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Littleton Water Department to pause water mixing in April, raising PFAS levels

Littleton Water Department to pause water mixing in April, raising PFAS levels
Littleton Water Department to pause water mixing in April, raising PFAS levels

LITTLETON — Residents received a notice earlier this month that PFAS levels may rise temporarily in their drinking water during the month of April.

The notice advised pregnant and nursing women, guardians of infants under the age of 1 and those with compromised immune systems to avoid drinking the water, using it to make infant formula or using it for cooking pasta or other foods that absorb the liquid. There is no recommendation for individuals not in those groups to avoid the water.

The water department will be offering a bottled water credit for those in sensitive groups. Residents can take advantage of that program by calling the department at 978-540-2222.

PFAS are “forever chemicals” that are primarily used in nonstick household products and firefighting foams. Their use has largely been discontinued in the U.S., but they do not degrade easily. Littleton, as well as many other towns and cities across the state and country, has put a plan in place and secured state funding to build a new water treatment facility, which is expected to be completed by spring 2023.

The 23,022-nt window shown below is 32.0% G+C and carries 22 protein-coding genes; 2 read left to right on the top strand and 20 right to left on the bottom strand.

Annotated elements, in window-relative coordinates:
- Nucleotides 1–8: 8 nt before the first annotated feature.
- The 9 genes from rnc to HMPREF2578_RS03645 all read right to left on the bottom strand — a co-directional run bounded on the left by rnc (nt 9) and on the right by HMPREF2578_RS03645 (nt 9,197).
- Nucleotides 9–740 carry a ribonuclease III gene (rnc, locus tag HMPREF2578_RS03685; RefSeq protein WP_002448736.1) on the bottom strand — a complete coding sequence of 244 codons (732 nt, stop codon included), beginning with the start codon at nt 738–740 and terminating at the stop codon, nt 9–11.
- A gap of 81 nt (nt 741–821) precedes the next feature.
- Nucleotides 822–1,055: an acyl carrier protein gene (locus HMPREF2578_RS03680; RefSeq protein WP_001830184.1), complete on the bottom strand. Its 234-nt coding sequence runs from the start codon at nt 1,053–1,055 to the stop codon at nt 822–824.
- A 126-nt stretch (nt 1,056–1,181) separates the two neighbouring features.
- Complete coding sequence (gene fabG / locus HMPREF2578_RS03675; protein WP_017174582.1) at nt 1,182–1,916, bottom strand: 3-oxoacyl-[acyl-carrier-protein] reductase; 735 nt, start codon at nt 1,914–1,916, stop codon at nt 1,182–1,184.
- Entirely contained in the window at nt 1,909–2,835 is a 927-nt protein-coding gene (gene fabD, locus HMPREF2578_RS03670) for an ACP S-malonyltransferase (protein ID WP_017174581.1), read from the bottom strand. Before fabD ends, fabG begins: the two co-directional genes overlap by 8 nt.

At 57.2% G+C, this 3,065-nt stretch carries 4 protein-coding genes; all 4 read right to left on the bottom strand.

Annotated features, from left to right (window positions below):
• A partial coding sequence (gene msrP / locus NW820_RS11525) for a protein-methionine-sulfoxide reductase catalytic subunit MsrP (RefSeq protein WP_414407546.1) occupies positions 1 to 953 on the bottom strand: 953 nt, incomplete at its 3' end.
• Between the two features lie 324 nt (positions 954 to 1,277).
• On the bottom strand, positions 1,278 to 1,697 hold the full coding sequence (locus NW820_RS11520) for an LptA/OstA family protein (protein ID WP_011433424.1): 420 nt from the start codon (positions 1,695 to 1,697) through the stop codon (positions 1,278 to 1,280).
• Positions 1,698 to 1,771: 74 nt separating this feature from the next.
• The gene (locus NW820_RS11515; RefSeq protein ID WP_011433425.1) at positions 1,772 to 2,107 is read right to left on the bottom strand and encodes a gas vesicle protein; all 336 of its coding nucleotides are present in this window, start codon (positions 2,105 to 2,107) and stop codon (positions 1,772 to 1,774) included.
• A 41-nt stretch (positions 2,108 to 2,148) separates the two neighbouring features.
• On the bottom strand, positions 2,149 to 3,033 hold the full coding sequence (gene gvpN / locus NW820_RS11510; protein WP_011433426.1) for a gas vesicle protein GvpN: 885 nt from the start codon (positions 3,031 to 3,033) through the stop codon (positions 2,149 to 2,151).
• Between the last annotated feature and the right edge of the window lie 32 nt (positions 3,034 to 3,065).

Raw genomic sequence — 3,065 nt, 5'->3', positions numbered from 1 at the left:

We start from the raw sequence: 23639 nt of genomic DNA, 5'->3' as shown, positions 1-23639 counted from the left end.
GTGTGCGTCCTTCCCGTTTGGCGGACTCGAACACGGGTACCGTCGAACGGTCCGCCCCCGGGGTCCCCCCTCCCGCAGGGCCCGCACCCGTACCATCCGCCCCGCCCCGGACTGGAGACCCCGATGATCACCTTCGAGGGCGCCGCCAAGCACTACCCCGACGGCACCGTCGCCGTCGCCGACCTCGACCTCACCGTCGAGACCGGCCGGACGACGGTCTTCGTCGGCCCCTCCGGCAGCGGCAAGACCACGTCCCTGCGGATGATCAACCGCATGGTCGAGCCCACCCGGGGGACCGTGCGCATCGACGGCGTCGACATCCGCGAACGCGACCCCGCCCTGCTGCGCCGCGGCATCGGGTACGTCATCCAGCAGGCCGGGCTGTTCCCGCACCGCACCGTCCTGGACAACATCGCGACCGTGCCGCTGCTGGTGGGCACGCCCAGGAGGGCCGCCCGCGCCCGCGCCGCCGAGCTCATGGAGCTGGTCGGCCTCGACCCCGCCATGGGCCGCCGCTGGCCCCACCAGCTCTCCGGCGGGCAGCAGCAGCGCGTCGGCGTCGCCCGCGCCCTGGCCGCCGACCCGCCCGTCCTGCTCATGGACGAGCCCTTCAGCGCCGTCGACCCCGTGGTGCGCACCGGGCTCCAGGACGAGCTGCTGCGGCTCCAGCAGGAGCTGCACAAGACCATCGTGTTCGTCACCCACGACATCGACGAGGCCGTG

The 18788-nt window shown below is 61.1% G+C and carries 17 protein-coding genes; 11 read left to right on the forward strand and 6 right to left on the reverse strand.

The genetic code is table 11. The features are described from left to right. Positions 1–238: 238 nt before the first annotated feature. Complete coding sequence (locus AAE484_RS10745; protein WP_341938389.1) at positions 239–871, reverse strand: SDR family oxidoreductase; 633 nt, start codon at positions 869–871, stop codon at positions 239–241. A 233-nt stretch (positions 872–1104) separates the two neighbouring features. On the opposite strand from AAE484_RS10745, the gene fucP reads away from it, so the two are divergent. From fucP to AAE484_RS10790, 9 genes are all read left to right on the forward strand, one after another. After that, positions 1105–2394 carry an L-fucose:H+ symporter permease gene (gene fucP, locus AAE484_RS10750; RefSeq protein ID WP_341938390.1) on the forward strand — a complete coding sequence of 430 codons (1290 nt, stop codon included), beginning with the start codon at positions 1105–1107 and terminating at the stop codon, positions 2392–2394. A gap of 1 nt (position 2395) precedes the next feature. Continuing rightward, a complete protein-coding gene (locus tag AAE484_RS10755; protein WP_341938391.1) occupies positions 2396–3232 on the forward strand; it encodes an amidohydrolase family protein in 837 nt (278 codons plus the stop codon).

In the meantime, the town has been mixing the contaminated source, the Spectacle Pond well, with water from Beaver Brook well to dilute the PFAS level below the state-mandated level of 20 parts per trillion. However, Beaver Brook is scheduled to undergo regular and necessary maintenance next month, so on high-demand water days, the water department expects Spectacle Pond well may have to be utilized.

Littleton Electric Light & Water Department General Manager Nick Lawler said the Spectacle Pond PFAS levels, first identified in August 2019, are just above the state standard.

“We’ve been highly communicative with the residents,” he said. “There’s a part of me that feels that we still won’t go over that contaminant level that was set by DPW, and there’s no risk to the public, we didn’t want to get into a situation where we went over that 20 parts per trillion and jeopardize people’s health without communicating with them.”

He added that it’s possible the water needs won’t necessitate turning on the Spectacle Pond water, or that the pond won’t reach critical PFAS levels, because its levels have dipped below 20 parts per trillion in the past. If residents reduce their water usage throughout the month, the likelihood of needing to use Spectacle Pond water will decrease.

Lawler emphasized that the water mixing procedure is a stopgap measure ahead of the completion of the water treatment facility and said the groundbreaking ceremony will likely happen in June.

“There’s finally a light at the end of the tunnel for the department and the community to start solving this problem,” he said.